Thirteen channels ordered to be closed by the Venezuelan government went off the air on Saturday and more than 200 are expected to close in coming weeks.
The government broadcasting watchdog, Conatel, said that 34 radio outlets would be closed because they failed to comply with regulations.
However, critics claimed the crackdown infringed on freedom of speech and hundreds of protesters demonstrated in Caracas against the closures.
“They’re closing the space for dissidents in Venezuela,” William Echeverría, head of the National Council of Journalists, told RCTV, a private cable TV station, which did not have its broadcasting license renewed in 2007.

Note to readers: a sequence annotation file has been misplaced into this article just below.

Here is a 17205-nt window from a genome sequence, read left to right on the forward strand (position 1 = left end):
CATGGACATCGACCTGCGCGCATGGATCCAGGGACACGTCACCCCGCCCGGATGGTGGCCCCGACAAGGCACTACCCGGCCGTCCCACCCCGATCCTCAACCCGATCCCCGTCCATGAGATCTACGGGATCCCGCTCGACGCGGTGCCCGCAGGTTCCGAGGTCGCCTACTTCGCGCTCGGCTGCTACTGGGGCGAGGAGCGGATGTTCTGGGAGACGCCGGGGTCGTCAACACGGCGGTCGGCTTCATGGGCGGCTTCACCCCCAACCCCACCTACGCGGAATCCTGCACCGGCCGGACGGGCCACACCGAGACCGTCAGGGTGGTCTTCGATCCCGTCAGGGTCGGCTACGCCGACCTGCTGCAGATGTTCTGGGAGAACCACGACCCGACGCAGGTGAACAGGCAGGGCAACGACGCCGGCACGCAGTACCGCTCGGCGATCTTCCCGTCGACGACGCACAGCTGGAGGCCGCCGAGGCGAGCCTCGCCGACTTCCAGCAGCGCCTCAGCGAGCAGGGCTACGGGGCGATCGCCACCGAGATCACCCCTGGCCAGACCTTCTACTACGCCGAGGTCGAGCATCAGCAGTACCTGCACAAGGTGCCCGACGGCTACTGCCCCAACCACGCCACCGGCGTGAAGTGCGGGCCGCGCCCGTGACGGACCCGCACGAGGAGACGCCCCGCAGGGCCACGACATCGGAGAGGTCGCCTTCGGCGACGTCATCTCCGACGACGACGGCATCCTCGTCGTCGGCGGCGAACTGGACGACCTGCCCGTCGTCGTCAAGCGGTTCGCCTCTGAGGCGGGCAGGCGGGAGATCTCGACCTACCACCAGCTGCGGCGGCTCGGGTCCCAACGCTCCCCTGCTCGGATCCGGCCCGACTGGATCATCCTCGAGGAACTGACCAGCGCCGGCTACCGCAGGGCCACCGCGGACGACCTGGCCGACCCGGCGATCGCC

Mr Chavez defended the closures, calling them part of the government’s effort to democratise the airwaves.
“We haven’t closed any radio stations, we’ve applied the law,” he said on state television. “We’ve recovered a bunch of stations that were outside the law, that now belong to the people and not the bourgeoisie.”
Mr Chavez supporters say they are waging a “media war” against private news companies and have denounced in recent days what they say is a renewed offensive by privately owned domestic and international media to discredit Venezuela.